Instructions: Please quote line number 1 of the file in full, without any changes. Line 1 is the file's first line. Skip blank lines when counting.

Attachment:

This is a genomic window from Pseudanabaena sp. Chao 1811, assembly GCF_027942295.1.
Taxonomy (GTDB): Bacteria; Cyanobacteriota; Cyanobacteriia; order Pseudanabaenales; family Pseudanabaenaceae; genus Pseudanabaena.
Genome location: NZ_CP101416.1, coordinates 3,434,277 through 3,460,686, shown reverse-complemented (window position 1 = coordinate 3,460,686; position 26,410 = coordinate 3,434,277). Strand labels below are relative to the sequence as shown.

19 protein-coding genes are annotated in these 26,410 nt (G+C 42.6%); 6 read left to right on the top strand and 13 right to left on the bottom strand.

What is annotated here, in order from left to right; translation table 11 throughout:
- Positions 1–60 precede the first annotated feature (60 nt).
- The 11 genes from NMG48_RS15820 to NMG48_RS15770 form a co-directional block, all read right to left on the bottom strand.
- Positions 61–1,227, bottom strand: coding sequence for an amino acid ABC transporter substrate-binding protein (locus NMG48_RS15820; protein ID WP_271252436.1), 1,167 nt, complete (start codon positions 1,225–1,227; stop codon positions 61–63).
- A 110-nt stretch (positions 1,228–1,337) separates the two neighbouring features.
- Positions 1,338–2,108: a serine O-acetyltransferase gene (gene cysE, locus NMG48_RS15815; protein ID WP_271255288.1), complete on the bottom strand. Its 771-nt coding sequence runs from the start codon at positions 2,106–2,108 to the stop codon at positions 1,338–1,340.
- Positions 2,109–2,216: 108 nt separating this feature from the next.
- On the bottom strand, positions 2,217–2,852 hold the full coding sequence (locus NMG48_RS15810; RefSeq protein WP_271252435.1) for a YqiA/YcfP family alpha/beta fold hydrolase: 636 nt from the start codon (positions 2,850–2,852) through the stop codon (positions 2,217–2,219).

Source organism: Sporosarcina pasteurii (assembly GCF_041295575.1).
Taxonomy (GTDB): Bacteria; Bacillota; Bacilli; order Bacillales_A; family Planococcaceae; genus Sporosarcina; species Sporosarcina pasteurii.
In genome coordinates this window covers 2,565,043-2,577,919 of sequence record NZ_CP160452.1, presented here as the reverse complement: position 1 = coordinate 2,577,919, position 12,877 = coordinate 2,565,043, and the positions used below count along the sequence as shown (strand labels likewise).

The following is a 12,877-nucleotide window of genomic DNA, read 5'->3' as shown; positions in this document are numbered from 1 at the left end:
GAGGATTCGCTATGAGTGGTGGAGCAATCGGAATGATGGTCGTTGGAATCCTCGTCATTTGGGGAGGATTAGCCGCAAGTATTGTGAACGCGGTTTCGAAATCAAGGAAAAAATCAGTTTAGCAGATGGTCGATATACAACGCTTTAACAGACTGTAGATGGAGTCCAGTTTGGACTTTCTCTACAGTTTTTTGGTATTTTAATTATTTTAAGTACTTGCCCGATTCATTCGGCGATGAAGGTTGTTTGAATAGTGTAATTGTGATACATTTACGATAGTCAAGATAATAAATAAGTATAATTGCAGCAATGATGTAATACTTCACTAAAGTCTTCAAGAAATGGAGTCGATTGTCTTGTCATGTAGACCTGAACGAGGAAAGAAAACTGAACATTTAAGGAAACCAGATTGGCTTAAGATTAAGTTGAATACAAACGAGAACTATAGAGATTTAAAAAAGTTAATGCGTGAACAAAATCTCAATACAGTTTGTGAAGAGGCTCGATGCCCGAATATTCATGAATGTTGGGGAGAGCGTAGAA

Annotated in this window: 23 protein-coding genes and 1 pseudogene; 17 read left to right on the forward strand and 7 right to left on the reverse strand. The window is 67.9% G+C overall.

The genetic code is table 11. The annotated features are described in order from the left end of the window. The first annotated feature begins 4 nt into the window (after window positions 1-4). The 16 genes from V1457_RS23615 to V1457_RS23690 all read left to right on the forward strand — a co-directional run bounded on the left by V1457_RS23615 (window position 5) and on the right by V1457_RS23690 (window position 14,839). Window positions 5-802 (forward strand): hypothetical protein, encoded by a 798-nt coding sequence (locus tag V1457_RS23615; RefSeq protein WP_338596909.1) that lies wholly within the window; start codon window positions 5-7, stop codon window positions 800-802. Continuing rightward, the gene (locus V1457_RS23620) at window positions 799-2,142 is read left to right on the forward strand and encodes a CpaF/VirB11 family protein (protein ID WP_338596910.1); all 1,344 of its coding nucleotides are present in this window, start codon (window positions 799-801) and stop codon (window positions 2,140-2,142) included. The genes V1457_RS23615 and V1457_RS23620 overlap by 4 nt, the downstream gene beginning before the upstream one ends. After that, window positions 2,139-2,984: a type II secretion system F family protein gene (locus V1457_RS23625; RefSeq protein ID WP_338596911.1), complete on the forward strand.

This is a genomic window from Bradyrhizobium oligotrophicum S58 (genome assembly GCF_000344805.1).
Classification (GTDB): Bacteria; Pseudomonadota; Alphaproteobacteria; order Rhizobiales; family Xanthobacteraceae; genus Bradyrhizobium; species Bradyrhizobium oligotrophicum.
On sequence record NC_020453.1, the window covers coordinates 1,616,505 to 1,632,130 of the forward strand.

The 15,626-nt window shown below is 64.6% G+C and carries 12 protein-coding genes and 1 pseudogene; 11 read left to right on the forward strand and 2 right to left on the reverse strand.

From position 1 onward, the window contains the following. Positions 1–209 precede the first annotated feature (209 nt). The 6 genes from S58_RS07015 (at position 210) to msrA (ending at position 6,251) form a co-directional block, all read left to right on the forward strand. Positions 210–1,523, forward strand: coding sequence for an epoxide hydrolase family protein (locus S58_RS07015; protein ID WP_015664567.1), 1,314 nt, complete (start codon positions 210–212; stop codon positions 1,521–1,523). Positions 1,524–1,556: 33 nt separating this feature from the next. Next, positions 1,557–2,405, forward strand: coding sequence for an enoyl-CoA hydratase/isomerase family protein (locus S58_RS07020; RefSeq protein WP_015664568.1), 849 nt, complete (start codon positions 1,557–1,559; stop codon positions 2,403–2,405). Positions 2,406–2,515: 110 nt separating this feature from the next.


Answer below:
This is a genomic window from Pseudanabaena sp. Chao 1811, assembly GCF_027942295.1.